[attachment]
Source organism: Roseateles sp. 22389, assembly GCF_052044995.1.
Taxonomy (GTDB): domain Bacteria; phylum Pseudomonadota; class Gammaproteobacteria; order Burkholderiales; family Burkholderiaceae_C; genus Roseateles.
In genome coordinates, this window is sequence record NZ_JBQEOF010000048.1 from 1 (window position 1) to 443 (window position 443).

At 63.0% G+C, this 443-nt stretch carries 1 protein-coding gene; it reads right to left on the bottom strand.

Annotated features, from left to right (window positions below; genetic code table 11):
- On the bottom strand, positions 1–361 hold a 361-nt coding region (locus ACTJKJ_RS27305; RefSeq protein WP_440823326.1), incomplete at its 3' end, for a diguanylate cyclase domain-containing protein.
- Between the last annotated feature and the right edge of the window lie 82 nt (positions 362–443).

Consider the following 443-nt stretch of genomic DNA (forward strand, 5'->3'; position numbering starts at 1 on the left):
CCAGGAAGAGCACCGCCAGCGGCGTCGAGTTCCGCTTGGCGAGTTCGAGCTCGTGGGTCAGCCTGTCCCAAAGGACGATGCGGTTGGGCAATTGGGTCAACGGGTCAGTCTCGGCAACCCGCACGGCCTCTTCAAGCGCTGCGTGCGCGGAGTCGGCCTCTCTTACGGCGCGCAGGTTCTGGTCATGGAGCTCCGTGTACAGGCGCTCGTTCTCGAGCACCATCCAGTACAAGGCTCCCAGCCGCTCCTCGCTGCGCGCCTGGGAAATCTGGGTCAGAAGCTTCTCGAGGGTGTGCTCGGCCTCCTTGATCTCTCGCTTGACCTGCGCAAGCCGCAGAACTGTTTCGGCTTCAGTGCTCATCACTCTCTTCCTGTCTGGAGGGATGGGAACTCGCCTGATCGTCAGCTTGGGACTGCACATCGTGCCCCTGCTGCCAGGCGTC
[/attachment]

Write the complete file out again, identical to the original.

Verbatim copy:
Source organism: Roseateles sp. 22389, assembly GCF_052044995.1.
Taxonomy (GTDB): domain Bacteria; phylum Pseudomonadota; class Gammaproteobacteria; order Burkholderiales; family Burkholderiaceae_C; genus Roseateles.
In genome coordinates, this window is sequence record NZ_JBQEOF010000048.1 from 1 (window position 1) to 443 (window position 443).

At 63.0% G+C, this 443-nt stretch carries 1 protein-coding gene; it reads right to left on the bottom strand.

Annotated features, from left to right (window positions below; genetic code table 11):
- On the bottom strand, positions 1–361 hold a 361-nt coding region (locus ACTJKJ_RS27305; RefSeq protein WP_440823326.1), incomplete at its 3' end, for a diguanylate cyclase domain-containing protein.
- Between the last annotated feature and the right edge of the window lie 82 nt (positions 362–443).

Consider the following 443-nt stretch of genomic DNA (forward strand, 5'->3'; position numbering starts at 1 on the left):
CCAGGAAGAGCACCGCCAGCGGCGTCGAGTTCCGCTTGGCGAGTTCGAGCTCGTGGGTCAGCCTGTCCCAAAGGACGATGCGGTTGGGCAATTGGGTCAACGGGTCAGTCTCGGCAACCCGCACGGCCTCTTCAAGCGCTGCGTGCGCGGAGTCGGCCTCTCTTACGGCGCGCAGGTTCTGGTCATGGAGCTCCGTGTACAGGCGCTCGTTCTCGAGCACCATCCAGTACAAGGCTCCCAGCCGCTCCTCGCTGCGCGCCTGGGAAATCTGGGTCAGAAGCTTCTCGAGGGTGTGCTCGGCCTCCTTGATCTCTCGCTTGACCTGCGCAAGCCGCAGAACTGTTTCGGCTTCAGTGCTCATCACTCTCTTCCTGTCTGGAGGGATGGGAACTCGCCTGATCGTCAGCTTGGGACTGCACATCGTGCCCCTGCTGCCAGGCGTC